On the surface, a walk through the show floor at the Internet Retailer Conference & Exhibition in Boston, which ran June 15-18, would make even the dourest economist smile.
With a reported 5,000 attendees and more than 350 exhibitors, the show was the first one I attended this year that felt like a “real” trade show. I saw lots of online and offline retailers and catalogers walking around, discussing Web design, social networking, site navigation, the mobile Web and other online-related matters. I also saw many packed sessions and many smiling, busy vendors. Was this 2009 or 1999?
But beneath all of this good feeling was the fact that the gloomy economy was still top-of-mind for most attendees. Many said that while they were there learning about the latest trends, they were still struggling, hoping to break even at year’s end. Others were more hopeful, stating that while their sales were down, their profits were holding steady and they were positive and upbeat about the year ahead.
During a presentation on June 16, Gian Fulgoni, chairman and co-founder of comScore, added a bit to the doom and gloom. He noted that while online retail sales were up 2 percent between both January 2009 and January 2008 and February 2009 and February 2008, they were down 1 percent in March, flat in April and down 4 percent in May. Overall numbers are flat.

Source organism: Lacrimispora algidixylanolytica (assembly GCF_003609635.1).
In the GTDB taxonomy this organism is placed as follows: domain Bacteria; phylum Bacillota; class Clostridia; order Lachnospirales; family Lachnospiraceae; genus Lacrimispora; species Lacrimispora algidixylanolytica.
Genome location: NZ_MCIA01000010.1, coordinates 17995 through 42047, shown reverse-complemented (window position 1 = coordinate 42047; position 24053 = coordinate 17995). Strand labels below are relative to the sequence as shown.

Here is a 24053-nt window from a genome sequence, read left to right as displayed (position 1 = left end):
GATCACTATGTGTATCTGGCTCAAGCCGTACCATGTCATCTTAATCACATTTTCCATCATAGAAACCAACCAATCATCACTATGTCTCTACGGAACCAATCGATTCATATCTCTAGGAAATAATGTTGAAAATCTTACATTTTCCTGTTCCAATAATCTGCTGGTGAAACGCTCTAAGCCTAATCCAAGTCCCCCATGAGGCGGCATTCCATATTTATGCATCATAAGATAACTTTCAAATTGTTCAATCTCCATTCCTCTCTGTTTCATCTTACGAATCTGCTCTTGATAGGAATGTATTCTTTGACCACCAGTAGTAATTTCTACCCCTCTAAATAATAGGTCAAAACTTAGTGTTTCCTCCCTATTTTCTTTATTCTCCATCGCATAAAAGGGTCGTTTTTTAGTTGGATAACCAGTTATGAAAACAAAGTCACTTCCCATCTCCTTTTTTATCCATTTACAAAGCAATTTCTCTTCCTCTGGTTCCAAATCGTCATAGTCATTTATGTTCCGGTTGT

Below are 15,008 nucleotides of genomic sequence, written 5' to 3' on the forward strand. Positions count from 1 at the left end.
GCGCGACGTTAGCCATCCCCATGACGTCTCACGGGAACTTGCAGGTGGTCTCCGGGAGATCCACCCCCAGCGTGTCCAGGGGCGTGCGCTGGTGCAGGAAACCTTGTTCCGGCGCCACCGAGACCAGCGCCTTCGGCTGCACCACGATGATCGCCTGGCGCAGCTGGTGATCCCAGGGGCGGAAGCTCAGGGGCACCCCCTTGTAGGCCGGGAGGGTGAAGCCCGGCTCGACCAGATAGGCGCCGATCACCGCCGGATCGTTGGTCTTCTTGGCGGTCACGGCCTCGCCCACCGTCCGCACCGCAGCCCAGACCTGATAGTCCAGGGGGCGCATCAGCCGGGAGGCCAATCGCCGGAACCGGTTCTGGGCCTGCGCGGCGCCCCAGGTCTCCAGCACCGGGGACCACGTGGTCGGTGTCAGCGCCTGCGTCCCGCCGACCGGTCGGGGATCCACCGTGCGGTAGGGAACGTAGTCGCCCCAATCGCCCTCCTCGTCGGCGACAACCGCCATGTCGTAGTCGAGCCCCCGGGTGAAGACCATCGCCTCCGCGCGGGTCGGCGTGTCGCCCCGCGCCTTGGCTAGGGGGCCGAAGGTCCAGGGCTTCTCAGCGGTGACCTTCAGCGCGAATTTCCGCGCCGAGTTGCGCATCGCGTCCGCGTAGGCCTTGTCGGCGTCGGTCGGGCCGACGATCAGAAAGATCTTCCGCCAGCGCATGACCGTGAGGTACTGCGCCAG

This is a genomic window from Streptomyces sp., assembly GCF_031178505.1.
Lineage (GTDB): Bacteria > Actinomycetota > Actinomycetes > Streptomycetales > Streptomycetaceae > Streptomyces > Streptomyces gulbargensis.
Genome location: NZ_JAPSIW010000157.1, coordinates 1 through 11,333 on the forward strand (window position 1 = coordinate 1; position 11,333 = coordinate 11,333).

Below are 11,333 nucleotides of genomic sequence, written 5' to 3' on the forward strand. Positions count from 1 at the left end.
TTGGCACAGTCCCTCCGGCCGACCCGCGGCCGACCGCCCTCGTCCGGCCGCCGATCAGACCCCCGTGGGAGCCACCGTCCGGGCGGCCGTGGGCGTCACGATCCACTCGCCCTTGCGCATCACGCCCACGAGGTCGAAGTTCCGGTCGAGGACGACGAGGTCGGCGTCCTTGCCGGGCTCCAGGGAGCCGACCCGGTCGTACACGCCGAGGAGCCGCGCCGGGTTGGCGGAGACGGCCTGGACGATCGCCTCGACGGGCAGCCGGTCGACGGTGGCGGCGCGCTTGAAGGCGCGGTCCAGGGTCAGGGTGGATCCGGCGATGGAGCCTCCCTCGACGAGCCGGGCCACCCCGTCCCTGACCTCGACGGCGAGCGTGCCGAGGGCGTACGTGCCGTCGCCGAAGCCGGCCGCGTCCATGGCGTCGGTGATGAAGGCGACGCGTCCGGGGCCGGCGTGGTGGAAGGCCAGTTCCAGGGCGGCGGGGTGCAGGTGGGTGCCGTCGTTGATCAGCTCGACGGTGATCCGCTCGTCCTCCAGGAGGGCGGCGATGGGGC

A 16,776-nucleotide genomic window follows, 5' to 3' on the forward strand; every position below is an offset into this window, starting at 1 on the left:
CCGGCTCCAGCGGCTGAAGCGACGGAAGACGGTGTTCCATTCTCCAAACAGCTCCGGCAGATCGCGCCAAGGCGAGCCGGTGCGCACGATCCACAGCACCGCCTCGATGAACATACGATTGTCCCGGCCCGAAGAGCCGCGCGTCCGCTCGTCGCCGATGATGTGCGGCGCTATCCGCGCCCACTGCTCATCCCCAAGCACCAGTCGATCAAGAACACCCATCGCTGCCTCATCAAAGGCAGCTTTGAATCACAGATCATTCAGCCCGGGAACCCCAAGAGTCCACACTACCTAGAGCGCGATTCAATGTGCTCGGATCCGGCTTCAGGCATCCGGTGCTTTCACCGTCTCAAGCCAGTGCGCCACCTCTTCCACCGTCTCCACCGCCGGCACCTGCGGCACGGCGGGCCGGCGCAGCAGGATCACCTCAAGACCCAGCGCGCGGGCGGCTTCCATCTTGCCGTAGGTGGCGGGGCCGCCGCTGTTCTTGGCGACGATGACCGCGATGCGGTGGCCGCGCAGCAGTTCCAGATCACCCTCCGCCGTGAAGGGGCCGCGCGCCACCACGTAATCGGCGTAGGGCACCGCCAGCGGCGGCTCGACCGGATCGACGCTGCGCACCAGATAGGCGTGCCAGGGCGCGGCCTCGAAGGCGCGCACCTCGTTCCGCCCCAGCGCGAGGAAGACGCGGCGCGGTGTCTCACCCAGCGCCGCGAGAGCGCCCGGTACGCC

But Fulgoni had some good news. E-commerce, for example, clearly continues to outperform brick-and-mortar stores in disposable income-driven product categories, such as sporting goods and fitness merchandise; books and magazines; and music, movies and videos.
What’s more, he said, 74 percent of consumers say they’re likely to shop online before making an offline purchase.
So the weather forecast is mixed. But there’s no denying the real energy on the trade show floor. Let’s keep our fingers crossed.